Link to the piece.
- Krieger’s 1994 article takes a closer look at epidemiological causal frameworks, questioning the adequacy of multiple causation. And her 2012 paper asks: “Who or what is a population?” and articulates the analytical significance of this definition for epidemiological research. Link and link.
- “Disease epidemics are as much markers of modern civilization as they are threats to it.” In NLR, Rob and Rodrick Wallace consider how the development of the global economy has altered the spread of epidemics, taking the 2014 Ebola outbreak as a case study. Link.
- Samuel S. Myers and Jonathan A. Patz argue that climate change constitutes the “greatest public health challenge humanity has faced.” Link.
- A history of epidemics in the Roman Empire, from 27 BC – 476 AD, by Francois Relief and Louise Cilliers. Link. And a 1987 book by Ann Bowman Jannetta analyzes the impact of disease on institutional development in early modern Japan. Link.
The industry wage premium of STEM composition in India
In a 2019 paper, NYU Sociology PhD candidate BHUMIKA CHAUHAN explores how differences in labor composition contribute to inter-industry wage differentials.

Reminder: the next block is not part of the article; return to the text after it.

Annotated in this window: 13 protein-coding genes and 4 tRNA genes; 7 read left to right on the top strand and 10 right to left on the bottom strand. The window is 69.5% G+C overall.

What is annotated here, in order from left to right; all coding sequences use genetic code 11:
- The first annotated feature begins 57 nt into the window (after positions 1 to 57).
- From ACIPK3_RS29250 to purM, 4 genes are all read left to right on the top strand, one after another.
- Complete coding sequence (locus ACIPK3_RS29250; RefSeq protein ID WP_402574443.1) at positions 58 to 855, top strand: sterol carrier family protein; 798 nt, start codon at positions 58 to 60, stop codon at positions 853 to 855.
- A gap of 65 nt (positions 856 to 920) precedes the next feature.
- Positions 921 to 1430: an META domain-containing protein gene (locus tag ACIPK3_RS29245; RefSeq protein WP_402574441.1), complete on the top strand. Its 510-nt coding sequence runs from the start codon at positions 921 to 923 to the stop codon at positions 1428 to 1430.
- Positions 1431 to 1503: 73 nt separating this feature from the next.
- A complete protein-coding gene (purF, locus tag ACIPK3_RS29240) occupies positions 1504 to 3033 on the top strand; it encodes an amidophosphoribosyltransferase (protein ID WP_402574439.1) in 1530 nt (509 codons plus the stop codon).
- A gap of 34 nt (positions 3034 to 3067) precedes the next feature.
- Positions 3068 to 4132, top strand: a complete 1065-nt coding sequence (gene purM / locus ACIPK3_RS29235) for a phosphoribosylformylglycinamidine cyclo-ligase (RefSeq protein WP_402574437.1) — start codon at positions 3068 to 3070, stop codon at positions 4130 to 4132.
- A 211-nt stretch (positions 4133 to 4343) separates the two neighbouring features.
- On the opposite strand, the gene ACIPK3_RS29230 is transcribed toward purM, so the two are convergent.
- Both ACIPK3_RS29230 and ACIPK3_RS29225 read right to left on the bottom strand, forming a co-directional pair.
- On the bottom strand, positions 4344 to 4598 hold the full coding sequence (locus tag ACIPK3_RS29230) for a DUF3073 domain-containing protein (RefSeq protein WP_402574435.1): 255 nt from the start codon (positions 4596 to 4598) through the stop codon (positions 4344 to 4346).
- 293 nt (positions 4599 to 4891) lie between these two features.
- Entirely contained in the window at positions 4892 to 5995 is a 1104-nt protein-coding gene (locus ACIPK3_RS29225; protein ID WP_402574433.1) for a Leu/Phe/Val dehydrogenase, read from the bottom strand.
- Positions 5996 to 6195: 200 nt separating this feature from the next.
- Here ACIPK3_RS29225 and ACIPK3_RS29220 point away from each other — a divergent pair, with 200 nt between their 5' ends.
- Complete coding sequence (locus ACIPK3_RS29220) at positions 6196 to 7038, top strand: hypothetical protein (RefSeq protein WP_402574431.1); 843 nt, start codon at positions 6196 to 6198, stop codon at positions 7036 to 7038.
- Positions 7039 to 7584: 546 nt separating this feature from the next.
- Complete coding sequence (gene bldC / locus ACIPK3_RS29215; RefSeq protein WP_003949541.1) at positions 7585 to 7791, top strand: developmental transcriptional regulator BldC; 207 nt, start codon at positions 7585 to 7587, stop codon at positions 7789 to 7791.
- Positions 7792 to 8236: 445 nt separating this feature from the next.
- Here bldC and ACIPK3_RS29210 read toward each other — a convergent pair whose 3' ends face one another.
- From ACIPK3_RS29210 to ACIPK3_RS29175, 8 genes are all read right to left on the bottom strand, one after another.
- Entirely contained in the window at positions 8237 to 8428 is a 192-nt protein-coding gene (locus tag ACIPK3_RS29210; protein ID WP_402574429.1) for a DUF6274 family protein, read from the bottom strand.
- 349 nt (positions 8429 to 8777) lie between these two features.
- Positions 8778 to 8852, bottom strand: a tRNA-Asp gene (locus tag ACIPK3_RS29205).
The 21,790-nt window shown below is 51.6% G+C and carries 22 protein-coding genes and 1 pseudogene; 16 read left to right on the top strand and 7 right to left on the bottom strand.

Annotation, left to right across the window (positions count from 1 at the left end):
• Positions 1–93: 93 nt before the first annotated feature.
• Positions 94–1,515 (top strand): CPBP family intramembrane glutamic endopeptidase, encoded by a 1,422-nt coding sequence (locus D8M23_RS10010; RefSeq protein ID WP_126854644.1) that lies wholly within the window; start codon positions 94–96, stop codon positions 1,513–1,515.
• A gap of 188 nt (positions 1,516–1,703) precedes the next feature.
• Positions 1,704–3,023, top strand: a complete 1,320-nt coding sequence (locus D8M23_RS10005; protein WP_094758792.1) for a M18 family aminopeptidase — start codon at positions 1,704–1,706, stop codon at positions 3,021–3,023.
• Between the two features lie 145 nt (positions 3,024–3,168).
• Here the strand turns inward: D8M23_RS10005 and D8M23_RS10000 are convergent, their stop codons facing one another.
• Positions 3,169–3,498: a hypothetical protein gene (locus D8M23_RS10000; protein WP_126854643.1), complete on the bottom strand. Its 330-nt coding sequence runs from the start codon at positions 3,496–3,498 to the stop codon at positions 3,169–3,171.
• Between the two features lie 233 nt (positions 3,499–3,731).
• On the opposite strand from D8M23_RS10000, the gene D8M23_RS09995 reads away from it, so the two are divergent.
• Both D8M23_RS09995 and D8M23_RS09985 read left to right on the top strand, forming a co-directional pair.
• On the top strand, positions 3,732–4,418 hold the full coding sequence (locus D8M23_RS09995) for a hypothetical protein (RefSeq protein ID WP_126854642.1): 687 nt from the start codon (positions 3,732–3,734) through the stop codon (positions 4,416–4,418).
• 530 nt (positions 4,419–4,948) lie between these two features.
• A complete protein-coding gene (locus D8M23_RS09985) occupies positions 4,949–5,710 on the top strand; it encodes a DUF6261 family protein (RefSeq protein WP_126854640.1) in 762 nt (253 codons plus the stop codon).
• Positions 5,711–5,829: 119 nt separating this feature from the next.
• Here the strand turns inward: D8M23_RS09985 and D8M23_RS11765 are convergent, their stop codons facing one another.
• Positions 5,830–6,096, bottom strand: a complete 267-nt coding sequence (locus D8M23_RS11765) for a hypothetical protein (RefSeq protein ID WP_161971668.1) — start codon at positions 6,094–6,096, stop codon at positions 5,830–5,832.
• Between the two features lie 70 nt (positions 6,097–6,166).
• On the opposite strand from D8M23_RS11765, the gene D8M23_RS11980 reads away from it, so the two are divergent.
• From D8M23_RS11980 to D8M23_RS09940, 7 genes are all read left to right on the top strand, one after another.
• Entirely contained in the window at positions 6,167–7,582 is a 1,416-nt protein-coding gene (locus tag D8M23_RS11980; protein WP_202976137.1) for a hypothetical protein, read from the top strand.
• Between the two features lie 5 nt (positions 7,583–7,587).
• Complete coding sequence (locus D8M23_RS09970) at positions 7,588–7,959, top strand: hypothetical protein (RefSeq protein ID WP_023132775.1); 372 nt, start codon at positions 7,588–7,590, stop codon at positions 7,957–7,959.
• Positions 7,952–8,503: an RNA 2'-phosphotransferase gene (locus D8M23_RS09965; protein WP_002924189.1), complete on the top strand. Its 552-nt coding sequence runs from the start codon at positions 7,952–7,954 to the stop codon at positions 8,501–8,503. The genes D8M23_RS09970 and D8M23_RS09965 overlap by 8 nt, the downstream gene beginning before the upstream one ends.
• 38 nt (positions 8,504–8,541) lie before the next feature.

From the abstract:
“Research on inter-industry wage differentials offers explanations ranging from ‘unobserved labor quality’, capital intensity, uneven technology change, and profitability to efficiency wages, discrimination and unionization. However, an aspect that remains under-explored is differences in labor composition, specifically STEM composition, that could contribute to productivity and generate positive returns to working in hi-tech industries independently of the role played by physical capital or embodied technology. This study empirically demonstrates the importance of STEM composition using a dataset from India constructed by merging individual-level data from the National Sample Survey with industry-level data from CMIE’s Prowessdx. It shows that workers in industries with a high proportion of STEM workers earn an industry-specific wage premium irrespective of their own individual characteristics, and despite controlling for industry-level capital intensity and profitability. However, the analysis also suggests that this positive STEM composition effect might depend on the bargaining power of workers.”